Phases #10 Deliverance…again

sir_peter_paul_rubens_-_daniel_in_the_lions_den_-_google_art_project
Peter Paul Rubens, between circa 1614 and circa 1616

   By now you must be wondering if the Christian life is like going ‘round in circles— deliverance, delight, discipleship, discouragement, decisions, & now, deliverance, again. In many ways, you would be right. For a life of faith is not a straight line to the future, with no kinks, knots, bunny trails, or temporary suspensions. It has all of that and then some. Maybe even a lion’s den for some of us.

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     No Christian is perfect. We are always in process. [Although, I must admit to being PERFECT in 2004, for about 5 ½ minutes, in April. Most of the time, I am not even close.Our faith journeys are not set in stone, even though our salvation is. We all doubt, wander, reject, reaffirm, and celebrate over and over again. Our faith is set in the context of who we are designed to be as individual Christians, in the context of the whole Body of Christ.

     So in times when we need yet another deliverance from our anguish, our pain, our sin, it is good to have fellow journeymen around you who can attest to the power of God to free you from yet another mess you’ve made of your life. Christian community…, remember?!? I’ve often wondered if we go through these cycles so God can remind us we are fickle beings and must constantly rely on Him. Deliverance has a definite recurring role in our journey of faith.

     There is another side effect of deliverance. It is the reminder that we are also forgiven for our sins (READ— no condemnation!) Many of us never lay hold of this reality; instead, we wallow in the Dark Night of the Soul believing we will never get it right, never be good enough for Christ, never be worthy of heaven. Seriously!?! Can we be so stupid to believe that Christ’s work of the Cross was not sufficient to cover the price for all of our sins? Even the ones we have not come up with yet?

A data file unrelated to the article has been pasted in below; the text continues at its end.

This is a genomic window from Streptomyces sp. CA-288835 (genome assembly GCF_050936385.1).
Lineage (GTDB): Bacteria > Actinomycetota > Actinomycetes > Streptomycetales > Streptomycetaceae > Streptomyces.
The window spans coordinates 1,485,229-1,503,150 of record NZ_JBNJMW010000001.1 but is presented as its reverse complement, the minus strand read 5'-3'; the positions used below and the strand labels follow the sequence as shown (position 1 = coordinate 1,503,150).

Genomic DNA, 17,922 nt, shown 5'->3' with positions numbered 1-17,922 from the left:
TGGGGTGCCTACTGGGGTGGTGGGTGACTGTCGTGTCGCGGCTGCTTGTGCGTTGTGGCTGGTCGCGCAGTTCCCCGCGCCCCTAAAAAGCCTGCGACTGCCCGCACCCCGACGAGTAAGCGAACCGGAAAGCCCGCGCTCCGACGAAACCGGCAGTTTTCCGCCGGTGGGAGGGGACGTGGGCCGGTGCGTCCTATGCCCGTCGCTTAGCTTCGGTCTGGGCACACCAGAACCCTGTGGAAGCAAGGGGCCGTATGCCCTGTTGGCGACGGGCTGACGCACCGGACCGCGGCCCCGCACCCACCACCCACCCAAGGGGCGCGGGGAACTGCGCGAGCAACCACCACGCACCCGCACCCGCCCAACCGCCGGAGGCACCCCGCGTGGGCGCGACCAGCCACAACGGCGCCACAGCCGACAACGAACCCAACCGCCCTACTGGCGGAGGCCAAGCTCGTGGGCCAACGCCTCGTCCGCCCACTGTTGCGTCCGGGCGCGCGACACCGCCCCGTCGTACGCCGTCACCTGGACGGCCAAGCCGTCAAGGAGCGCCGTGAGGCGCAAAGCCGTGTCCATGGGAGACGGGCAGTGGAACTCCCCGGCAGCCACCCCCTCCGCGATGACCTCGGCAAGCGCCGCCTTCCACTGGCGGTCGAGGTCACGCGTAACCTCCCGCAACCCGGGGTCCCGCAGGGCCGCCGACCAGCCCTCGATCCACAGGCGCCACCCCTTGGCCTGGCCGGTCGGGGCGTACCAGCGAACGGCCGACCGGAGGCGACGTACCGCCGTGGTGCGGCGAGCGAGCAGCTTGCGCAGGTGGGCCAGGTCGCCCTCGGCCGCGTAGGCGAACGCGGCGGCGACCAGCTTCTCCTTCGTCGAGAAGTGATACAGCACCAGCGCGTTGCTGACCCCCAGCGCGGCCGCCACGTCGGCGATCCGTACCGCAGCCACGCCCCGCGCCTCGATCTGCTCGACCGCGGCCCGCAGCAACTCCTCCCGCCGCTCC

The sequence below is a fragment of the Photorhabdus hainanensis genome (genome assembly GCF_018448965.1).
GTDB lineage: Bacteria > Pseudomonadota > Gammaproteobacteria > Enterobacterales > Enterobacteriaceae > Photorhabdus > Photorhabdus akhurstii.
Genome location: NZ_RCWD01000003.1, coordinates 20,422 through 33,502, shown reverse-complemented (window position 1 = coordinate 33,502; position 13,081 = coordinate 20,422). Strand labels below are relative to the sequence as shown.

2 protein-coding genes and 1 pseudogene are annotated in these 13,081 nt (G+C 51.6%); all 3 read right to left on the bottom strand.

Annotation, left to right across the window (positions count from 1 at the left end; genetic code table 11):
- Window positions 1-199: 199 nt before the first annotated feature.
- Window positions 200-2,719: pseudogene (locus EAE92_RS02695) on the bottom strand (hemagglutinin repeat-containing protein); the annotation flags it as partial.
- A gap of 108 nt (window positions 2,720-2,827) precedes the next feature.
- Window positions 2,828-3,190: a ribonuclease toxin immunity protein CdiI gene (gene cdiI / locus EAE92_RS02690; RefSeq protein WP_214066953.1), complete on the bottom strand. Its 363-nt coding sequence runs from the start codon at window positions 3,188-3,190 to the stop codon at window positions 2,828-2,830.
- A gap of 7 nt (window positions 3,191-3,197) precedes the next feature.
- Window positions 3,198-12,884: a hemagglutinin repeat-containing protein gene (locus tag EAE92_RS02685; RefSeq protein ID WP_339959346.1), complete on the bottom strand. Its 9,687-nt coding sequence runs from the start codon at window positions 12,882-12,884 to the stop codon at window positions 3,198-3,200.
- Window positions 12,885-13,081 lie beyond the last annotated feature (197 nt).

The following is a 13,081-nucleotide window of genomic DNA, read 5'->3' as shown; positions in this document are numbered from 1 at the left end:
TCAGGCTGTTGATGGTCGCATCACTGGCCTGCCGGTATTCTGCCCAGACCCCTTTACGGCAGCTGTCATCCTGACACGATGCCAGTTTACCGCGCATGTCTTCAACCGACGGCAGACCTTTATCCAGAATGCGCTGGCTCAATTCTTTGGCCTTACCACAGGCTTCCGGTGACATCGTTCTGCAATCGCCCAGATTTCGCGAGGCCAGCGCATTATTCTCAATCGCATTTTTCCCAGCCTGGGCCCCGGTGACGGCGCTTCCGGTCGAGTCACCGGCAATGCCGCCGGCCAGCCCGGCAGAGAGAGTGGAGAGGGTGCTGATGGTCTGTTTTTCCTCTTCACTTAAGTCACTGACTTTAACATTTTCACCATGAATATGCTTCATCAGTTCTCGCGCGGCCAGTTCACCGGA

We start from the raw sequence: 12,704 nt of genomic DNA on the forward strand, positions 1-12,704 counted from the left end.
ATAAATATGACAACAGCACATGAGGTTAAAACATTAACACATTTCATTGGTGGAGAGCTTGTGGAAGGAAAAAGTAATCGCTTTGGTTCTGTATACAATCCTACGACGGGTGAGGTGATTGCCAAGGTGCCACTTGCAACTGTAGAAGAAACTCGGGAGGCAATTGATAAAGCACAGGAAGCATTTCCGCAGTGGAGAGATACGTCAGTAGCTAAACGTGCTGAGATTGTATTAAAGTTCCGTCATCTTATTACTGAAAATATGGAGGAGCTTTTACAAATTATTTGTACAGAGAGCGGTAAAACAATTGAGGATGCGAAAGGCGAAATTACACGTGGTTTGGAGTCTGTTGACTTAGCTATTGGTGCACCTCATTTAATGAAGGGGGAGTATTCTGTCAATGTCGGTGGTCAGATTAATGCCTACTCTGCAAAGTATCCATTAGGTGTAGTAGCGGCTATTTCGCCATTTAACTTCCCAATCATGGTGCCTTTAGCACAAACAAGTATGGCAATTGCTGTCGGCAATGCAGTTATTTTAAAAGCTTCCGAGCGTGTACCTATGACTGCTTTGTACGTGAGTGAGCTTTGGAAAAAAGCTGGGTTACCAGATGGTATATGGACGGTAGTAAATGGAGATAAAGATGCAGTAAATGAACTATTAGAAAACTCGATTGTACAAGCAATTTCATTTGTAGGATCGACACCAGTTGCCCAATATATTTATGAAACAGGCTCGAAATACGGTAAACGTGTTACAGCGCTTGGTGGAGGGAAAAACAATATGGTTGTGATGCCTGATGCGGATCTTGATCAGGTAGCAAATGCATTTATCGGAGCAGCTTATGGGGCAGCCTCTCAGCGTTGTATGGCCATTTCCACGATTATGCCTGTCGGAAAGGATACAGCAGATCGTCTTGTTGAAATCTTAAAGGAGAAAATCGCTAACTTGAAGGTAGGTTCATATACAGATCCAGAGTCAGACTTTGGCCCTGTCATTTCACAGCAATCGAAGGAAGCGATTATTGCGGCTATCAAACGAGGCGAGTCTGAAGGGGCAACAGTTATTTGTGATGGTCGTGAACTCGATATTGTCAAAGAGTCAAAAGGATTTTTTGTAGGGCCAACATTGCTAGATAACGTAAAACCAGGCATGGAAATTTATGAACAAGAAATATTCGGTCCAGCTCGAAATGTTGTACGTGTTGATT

You ARE in a state of grace. You have been declared holy. Get used to it. Get on with it in your journey and believe that you are truly forgiven— past, present and future. No defeatist wallowing allowed.

     AND, when you mess up again, again, and again…, and need the deliverance of the Father, know it is already there; and the forgiveness to go along with it as well. Seek forgiveness wherever you need it; then get back on track. Our Lord has all your bases covered.

You are my hiding place; You shall preserve me from trouble;
You shall surround me with songs of deliverance. Selah

~Psalm 32:7 [NIV]

 SMILE, Gary

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Phases #8 Decisions

Gary Davis, decisions, despair, depression, life, journey

     Rising above despair, or crawling your way out of it, is not easy. It might take more time than you initially thought. And you may never fully find yourself completely clear of it. Some pains leave deep scars.

     If there is one tool in the fight against deep, enduring despair it is this— make decisions. It will require every ounce of strength and determination you can muster, and then some. And you will get it wrong sometime. Fine! Try again. Don’t let failure defeat you; learn from it; grow from it. Get mad at your situation. What did Sir Winston Churchill say during World War II? “We will never give up! Never, never, never give up.”

     So also it must be with you.

     At some points you will not even have a hint of what those decisions are. That’s OK. But there will come a day, a moment, a tipping point when a decision, a resolution will become clear. You must make it. Right or wrong…, MAKE IT. It’s better to be engaged in doing something than to lie there sullen, mired in your own solidifying concrete.

     First, a disclaimer. I am prone to depression; to deep spirals; to feeling empty and useless. So, these thoughts do not originate from a book on counseling or self-help. They are real, just like the anguish you are now enduring.

  1. One, I’ve already mentioned— get mad at yourself. This will at least awaken your ire and challenge you to start fighting.